There is much that is done upfront to prepare for a Future Planning meeting. It is at this meeting that we will create a MAP, Making Action Plan, detailing an individual’s path to a full life in the community. In preparation for the MAP, we spend time getting to know an individual, we learn about the people in their community circles, and we explore the individual’s dreams for the future. Another important step is to make sure that we set the tone and outline for the Future Planning meeting. At every meeting, or MAP gathering, we post the agenda and the ground rules so they are visible to everyone in the room, and we take time to read them out load. We believe this is an important part of the MAP process because it prepares everyone for the steps that we will go through in creating the MAP. Some times, people who are invited to attend a MAP, are not entirely sure they understand what is going to be accomplished at a MAP and they may not know what role they are going to play in the process. The agenda helps to shape the structure of the meeting, and lets everyone know that we have steps we will walk through together. Additionally, the ground rules help to establish the MAP gathering as a safe place where we will listen to the individual, respect each other’s ideas, and take our time to work through the parts that are challenging.
The items that are typically included in the agenda are a welcome and introductions, sharing the story, honoring the dream, acknowledging the worries, naming the individual’s gifts and strengths, identifying places in the community, listing action steps, and then sharing closing thoughts. Likewise, the ground rules state that we will listen to the individual, we will take time to think, we will give everyone an opportunity to contribute, we will respect each other’s ideas, and we will take it slow through any parts that are challenging. When we are preparing for the MAP gathering, we talk to the individual about the agenda and ground rules. We ask them if there are steps we should adjust or rules we should add. By creating the agenda and ground rules, we keep the focus on the individual. We give the individual a voice and ownership of their meeting. The agenda and ground rules are a small piece of the whole MAP process, but they have a powerful message.
Posted by Allison Hammond on Tuesday, September 30, 2014
The blog this week was written by Deborah Warfield, a Community Broker at The Arcadia Institute.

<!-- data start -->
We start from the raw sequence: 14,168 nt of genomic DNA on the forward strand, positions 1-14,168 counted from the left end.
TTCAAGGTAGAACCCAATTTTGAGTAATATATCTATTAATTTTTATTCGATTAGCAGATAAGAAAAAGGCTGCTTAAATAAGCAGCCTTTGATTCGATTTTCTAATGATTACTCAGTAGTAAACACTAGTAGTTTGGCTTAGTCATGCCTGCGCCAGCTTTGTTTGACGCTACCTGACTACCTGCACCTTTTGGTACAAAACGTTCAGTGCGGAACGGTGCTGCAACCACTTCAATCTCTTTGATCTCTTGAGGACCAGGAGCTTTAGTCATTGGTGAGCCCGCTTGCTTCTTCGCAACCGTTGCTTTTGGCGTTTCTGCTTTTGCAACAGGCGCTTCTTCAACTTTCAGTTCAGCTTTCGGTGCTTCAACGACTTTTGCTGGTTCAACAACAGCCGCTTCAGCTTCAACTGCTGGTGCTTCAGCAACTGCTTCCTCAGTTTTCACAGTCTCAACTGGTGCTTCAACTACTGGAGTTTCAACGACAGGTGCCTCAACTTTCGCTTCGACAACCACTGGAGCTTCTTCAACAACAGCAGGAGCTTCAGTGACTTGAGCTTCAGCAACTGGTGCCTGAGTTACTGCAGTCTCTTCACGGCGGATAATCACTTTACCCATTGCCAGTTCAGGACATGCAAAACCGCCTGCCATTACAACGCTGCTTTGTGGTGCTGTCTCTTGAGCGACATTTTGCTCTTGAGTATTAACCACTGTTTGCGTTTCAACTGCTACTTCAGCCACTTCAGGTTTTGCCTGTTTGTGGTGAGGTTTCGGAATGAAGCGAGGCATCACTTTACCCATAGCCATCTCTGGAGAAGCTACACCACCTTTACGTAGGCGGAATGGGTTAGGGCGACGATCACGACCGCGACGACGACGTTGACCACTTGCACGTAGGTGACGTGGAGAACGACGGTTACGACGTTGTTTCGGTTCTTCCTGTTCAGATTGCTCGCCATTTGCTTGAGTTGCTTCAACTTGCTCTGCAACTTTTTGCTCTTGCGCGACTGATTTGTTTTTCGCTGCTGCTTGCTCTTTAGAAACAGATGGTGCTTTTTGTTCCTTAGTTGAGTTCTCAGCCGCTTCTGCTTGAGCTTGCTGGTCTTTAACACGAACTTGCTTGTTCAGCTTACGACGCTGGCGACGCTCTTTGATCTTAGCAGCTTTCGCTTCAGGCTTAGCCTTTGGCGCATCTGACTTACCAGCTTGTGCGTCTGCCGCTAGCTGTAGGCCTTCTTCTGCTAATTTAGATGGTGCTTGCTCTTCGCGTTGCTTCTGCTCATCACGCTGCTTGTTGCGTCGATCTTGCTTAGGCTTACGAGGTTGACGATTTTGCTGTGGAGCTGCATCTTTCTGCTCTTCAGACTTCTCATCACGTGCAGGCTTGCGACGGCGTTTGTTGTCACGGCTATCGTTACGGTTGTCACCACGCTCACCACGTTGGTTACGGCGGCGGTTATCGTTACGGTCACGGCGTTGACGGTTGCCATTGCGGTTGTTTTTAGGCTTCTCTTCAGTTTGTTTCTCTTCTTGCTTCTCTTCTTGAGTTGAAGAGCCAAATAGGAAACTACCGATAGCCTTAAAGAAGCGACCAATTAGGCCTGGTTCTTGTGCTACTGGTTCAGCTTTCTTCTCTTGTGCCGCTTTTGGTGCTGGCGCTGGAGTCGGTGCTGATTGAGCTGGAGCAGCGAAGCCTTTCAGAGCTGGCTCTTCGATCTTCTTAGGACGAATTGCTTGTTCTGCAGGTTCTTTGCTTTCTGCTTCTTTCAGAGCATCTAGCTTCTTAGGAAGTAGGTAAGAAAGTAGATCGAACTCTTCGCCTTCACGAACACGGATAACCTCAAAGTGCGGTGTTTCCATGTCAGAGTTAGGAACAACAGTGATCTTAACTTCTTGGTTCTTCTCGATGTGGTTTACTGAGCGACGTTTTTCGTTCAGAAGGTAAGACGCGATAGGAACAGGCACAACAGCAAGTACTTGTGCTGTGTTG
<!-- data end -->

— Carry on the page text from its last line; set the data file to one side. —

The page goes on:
How can anyone expect to see clearly in a dark room until someone turns a light on? That is what we imagine it may feel like for a person who has struggled with disabilities over time. Often the formerly inflated balloons of hope need to be returned to our participants as we invite them to dream of where they may see themselves in the not so distant future. The dream development phase of community brokering guides individuals through pre-MAP conversations, with an intent to have them get in touch with a life without barriers or limitations. (Community Brokers are careful to keep ideas realistic without bursting any of their bubbles)
These series of spoken aspirations are also drawn in the form of colorful, picture symbols, which serve to help participants begin to visual a reality that matters to them. Dreams described also assist with the process of participants finding and expressing their voice. It is extremely important for participants to be able to have had ample time to think about their dream well ahead of the MAP session. Otherwise, when asked to describe components of their dream at the MAP session, in front of their community circle, they may feel like a deer caught in the headlights.
The beauty of taking time to visualize and having their dreams scribed pictorially whets their whistle towards clarifying their dream even deeper, along with their community circle members, on the actual day of the MAP session. It’s not unlikely for the dream to change a bit from their original thoughts when it comes to completing the actual MAP. If a participant chooses to change or adjust components of the dream during the MAP session, it is not only acceptable, it is more than welcomed.
Inevitably, at the end of each one of these dream-describing sessions our participant’s shoulders roll back a bit and they display an elevated aura of worth and renewed anticipation. Insights gained during this dreaming also help inform us in how to continue to best support them through these next steps.
Posted by Allison Hammond on Tuesday, September 23, 2014
The blog this week was written by Allison Hammond, Program Director at The Arcadia Institute.